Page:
EXTENDING EVICTION AND FORECLOSURE MORATORIUMS: The Biden White House is calling on the CDC to extend the federal eviction moratorium through at least March 31. Biden is also calling on federally guaranteed mortgages and applications for forbearance be extended through at least March 31. Also, Biden is directing the Federal House Finance Agency to extend its foreclosure and eviction moratoriums through at least February 28.
REJOIN THE PARIS AGREEMENT: After Trump removed the US from the worldwide Paris Agreement on Climate Change, the US will rejoin the accord within 30 days. The Paris Agreement was first signed by the Obama administration in hopes of reducing emissions in an effort to slow down the rate of global climate change.
INCLUDING UNDOCUMENTED IMMIGRANTS IN THE CENSUS: Biden will reverse a Trump directive that called on excluding undocumented immigrants from the reapportionment count in the census. The reapportionment count is used to divvy congressional seats to states. In previous decennial censuses, undocumented immigrants were included in the count.
LAUNCH AN INITIATIVE TO ADVANCE RACIAL EQUITY: Biden is calling for embedding equity across federal policymaking and rooting out systemic racism and other barriers to an opportunity from federal programs and institutions. As part of the order, Biden rescinded the 1776 Commission formed by Trump, Biden claims has sought to erase America's history of racial injustice. Biden is also calling on every federal agency to undertake a baseline review of the state of equity within their agency and deliver an action plan within 200 days to address unequal barriers to opportunity in agency policies and programs.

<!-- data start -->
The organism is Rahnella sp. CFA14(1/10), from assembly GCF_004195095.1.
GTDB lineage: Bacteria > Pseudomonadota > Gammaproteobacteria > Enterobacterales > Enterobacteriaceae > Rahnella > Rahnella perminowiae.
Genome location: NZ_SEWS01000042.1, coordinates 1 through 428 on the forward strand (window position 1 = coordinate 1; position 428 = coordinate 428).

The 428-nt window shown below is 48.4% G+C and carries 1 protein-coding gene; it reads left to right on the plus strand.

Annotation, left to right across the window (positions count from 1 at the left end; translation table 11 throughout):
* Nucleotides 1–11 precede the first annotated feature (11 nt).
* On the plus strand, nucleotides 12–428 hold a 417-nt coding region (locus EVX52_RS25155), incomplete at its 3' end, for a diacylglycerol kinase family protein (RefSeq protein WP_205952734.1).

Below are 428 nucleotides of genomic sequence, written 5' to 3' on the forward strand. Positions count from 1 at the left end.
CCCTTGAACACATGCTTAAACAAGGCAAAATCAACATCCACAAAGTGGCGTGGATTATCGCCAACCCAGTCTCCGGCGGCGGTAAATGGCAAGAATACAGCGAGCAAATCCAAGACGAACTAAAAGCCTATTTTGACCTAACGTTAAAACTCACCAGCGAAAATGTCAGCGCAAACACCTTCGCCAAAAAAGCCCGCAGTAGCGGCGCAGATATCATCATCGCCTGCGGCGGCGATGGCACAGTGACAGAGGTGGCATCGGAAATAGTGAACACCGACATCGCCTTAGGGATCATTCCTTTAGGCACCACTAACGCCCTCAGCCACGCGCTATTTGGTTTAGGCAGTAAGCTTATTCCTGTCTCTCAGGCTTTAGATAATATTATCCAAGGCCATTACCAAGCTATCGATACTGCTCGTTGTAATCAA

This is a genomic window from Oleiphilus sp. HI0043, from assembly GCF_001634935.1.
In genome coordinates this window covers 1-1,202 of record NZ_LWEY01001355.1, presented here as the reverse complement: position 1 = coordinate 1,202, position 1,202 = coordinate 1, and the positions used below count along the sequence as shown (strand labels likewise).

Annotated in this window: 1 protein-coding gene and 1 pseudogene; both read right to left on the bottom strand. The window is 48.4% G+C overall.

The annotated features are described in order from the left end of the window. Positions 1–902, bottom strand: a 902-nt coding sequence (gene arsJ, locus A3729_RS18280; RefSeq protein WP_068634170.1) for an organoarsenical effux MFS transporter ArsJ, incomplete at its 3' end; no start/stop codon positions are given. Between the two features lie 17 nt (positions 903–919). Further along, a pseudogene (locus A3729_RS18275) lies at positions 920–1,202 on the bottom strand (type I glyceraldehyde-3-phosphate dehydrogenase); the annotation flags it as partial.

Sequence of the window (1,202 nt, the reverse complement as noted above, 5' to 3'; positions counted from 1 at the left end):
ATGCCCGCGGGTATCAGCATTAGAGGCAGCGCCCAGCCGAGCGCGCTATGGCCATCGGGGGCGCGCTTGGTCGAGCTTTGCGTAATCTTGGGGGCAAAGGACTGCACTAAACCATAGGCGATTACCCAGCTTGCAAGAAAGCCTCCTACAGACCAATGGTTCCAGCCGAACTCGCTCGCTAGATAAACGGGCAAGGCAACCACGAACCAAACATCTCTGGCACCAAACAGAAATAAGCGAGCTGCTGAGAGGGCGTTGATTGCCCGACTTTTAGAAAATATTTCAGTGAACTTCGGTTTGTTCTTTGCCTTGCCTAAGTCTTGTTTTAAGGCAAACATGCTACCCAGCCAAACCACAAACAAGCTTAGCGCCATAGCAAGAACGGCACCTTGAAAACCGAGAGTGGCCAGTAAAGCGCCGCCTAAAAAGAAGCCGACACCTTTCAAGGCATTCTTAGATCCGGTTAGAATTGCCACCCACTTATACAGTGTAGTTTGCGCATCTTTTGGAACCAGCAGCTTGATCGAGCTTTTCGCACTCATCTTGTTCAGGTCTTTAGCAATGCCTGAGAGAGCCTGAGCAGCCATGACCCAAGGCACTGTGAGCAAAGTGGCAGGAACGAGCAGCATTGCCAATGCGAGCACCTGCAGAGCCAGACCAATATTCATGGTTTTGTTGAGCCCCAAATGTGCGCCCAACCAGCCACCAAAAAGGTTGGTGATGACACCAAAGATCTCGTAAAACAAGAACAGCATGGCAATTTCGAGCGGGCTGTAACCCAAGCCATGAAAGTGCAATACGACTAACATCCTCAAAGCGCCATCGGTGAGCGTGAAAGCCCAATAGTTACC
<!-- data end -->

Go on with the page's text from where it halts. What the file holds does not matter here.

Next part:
REMOVING VISA BANS TO PREDOMINATELY MUSLIM NATIONS: Biden will sign an executive order to lift bans on issuing new visas to nationals of certain mostly Muslim nations, including Iran, Ethiopia, Egypt, Syria and other nations.
STOP BORDER WALL CONSTRUCTION: The Biden administration will immediately terminate the national emergency declaration that allowed Trump to reallocate defense funds to be used to build the border wall. Trump reallocated the funds after Trump struggled to get funding through Congress for one of his top policy goals. The issue of using defense funds was hotly-contested in federal court.
INCREASE PROTECTIONS FOR ‘DREAMERS’: Biden will sign an order to call on Congress to enact legislation providing permanent status and a path to citizenship for undocumented immigrants who came to the US as children and remained in the nation since their childhood.